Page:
It’s fair to say that Counter Strike: Global Offensive is one of the world’s biggest Esports titles, if not the biggest – the total prize pools throughout the entirety of 2020, a uniquely challenging year, cumulated in a total of $14.75 million US dollars. That’s almost double the second place entry – DOTA 2 at 8.87M – and about twelve million more than the total Rocket League prize pots throughout the year. The numbers don’t lie – it’s beating out massive games that we seem to see littered everywhere throughout modern culture like Fortnite and League of Legends with considerable ease.
Counter-Strike as we know it was released in 1999, as a mod for the very first Half Life game by Valve. Valve would go on to acquire the intellectual rights to the game and developed it into a full retail product – two more games, one an update of the first with Valve’s beloved Source engine, would follow before Global Offensive released in 2012. That’s now almost nine full years ago, and yet the game is still topping Esports lists around the world. Obviously it’s undergone a lot of constant development in this time, and much like the Ship of Theseus thought experiment, is far from the thing it began as.
The first Major took place in Sweden, hosted by events organisation company DreamHack in 2013. The prize pool sat at a quarter of a million dollars – a huge sum for Esports back then. Current Majors have massive, two million dollar pools, a clear indication of just how big the scene around Counter-Strike has become over the last decade.
ESPORTS GET BIGGER AND BIGGER
The Counter-Strike franchise has walked hand in hand with Esports since its inception. Its simple core game-play and community led development has built a massive, dedicated following. The prize pool for the first Major was partially community funded through the sale of in-game skins – Global Offensive would later go on to become free-to-play in 2018, with development entirely supported by the sale of in-game items and, of course, profits from the Esports circuits.
This is a game that has a symbiotic relationship with the Esports industry. The two have essentially grown up alongside each other, and as Esports boomed from a niche interest into a global phenomenon, Counter-Strike has filled stadiums, fuelled competition, and made celebrities out of players around the world. Danish Esports organisation Astralis are the current title holders, their latest victory earning them the record of most title wins in Global Offensive’s history. The gambling industry has seen masses of success thanks to the rise of the sport, and the best betting sites that cover Esports alongside traditional games like football, hockey and baseball these days.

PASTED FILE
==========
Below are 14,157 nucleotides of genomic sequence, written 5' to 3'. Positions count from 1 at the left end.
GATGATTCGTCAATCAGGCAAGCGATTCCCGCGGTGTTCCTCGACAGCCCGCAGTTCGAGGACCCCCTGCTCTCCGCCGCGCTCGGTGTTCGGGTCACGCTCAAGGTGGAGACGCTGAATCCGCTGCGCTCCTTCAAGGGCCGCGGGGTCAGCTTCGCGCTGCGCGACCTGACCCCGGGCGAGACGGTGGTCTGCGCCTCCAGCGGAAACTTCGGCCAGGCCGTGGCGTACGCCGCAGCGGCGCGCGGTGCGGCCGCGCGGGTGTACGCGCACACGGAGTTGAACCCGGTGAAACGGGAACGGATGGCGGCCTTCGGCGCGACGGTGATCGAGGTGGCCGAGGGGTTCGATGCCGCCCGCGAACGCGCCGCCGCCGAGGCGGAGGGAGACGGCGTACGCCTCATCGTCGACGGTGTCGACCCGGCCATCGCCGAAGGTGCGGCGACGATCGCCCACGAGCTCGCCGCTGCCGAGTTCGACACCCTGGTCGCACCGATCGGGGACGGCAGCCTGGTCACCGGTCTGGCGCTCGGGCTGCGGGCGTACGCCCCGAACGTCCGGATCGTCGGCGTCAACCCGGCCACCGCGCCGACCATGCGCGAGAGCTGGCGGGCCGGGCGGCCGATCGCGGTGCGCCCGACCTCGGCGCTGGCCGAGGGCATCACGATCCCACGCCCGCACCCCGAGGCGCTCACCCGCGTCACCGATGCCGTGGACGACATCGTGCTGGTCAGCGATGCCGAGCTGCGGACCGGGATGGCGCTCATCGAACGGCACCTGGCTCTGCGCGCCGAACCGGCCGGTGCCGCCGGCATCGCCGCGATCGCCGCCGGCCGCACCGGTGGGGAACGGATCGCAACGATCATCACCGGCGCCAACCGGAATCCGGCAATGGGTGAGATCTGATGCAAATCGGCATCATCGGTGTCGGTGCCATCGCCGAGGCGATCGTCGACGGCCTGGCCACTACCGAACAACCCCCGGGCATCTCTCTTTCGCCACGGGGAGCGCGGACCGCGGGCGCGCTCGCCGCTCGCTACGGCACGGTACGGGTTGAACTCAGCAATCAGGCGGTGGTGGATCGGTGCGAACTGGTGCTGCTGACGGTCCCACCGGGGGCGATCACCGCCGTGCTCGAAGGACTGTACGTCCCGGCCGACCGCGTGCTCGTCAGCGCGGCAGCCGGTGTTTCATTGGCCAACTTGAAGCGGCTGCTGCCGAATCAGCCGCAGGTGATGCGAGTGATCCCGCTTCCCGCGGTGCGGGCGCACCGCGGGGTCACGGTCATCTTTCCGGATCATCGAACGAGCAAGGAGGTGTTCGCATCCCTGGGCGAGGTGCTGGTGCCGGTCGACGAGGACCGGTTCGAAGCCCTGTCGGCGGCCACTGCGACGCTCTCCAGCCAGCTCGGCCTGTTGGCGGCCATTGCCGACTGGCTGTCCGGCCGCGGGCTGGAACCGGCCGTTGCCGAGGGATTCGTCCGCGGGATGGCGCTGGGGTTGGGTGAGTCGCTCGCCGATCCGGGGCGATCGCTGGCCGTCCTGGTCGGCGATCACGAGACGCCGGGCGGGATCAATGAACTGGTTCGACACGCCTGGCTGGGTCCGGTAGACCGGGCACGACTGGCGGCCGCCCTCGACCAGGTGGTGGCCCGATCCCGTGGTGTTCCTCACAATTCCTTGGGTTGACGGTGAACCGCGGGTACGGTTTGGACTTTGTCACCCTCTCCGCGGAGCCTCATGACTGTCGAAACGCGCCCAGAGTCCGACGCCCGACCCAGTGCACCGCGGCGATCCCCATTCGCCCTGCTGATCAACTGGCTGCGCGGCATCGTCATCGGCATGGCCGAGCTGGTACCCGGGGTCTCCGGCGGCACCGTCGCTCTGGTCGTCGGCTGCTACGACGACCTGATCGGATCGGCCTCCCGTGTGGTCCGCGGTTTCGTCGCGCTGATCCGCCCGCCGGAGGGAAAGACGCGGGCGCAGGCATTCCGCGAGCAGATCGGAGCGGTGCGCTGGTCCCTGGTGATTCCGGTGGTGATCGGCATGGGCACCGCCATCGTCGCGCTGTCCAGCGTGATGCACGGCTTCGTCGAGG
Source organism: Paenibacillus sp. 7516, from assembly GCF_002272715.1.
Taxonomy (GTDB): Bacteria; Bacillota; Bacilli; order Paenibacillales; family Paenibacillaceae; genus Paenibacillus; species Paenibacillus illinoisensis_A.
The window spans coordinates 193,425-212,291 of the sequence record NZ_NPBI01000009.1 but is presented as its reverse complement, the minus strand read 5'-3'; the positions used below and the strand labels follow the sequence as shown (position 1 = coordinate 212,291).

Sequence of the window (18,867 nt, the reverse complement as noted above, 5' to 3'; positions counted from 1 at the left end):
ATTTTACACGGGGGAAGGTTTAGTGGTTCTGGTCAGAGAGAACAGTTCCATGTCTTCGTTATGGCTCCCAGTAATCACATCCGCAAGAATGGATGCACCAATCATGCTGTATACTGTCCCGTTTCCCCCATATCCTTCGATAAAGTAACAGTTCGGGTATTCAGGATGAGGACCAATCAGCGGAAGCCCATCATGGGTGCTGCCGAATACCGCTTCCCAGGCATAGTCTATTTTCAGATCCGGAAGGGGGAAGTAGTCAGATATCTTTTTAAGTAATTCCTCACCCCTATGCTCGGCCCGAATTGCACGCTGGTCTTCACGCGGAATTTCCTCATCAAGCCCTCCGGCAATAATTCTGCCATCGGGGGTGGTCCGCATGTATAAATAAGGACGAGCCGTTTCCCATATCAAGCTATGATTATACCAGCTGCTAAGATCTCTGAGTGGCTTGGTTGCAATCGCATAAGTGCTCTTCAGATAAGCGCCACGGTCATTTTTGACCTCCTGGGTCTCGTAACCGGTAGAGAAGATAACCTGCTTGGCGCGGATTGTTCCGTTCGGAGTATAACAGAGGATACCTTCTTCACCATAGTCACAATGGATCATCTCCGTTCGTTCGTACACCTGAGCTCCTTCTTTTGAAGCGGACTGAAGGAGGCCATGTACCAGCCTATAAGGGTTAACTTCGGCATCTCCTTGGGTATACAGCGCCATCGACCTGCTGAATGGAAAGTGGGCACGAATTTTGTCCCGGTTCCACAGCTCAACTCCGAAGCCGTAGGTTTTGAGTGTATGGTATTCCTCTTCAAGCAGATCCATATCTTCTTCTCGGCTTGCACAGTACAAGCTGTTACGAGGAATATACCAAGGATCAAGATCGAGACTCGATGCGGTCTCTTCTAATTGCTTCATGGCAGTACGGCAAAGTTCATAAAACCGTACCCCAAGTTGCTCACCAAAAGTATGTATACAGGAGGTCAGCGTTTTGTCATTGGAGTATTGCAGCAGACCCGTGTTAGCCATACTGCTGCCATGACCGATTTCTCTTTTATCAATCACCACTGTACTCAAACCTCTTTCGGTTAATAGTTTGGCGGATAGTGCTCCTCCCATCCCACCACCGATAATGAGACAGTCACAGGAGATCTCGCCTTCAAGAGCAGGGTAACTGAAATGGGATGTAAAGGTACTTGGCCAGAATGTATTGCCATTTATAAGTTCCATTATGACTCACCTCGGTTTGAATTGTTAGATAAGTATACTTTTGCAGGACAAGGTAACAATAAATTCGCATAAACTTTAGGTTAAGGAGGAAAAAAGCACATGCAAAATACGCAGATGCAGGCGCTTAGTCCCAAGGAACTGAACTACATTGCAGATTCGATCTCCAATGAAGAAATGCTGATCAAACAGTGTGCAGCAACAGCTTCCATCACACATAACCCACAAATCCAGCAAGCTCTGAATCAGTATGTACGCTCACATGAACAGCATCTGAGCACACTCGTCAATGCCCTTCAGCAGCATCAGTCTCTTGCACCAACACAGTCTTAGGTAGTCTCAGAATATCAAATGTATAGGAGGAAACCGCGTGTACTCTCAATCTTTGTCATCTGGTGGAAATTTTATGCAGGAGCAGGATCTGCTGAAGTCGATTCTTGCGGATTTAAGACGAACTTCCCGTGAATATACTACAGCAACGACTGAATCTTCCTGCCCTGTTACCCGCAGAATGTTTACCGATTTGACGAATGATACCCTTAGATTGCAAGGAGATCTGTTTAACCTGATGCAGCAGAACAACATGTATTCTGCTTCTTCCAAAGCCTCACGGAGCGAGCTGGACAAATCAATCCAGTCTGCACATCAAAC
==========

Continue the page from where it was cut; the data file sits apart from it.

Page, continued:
It might be this long, prestigious history that makes the game so popular even today. Sure, DOTA 2, League of Legends, Fortnite and Rocket League are all enjoying varying levels of popularity and success within the industry, but none of them have been around for quite as long as Global Offensive has. Playing CS:GO at any level is joining a massive community that has been around for decades, and few games have that incredible amount of prestige attached.
A BRIGHT FUTURE
2020 was definitely a challenging year for everybody, and the Counter-Strike scene was hit pretty hard by the pandemic. The Majors were postponed and eventually cancelled, leaving the competitive scene without its biggest tournament for the first time in years. However, reports by analytics firm NewZoo has predicted that Esports as a whole is going to continue to grow, with viewership and profit numbers. The collective audience is going to be bigger than ever, and the profits will exceed a billion dollars, with a predicted growth of fourteen percent over 2020.
The fact that Esports – and, of course, Counter-Strike – has managed to achieve such a grand amount of growth through even these extremely challenging times is a testament to the industry’s potential. It’s no longer a niche interest enjoyed by the most passionate of fans – it’s as accessible as watching football or boxing, with a rich community of famous players, young hopefuls, and, of course, dedicated viewers that make it all possible. Will Counter-Strike stay on top forever? It’s hard to say. But with tournaments from multiple organizers, and, of course, the return of the Major this Fall in Sweden, fans are in for a fantastic year.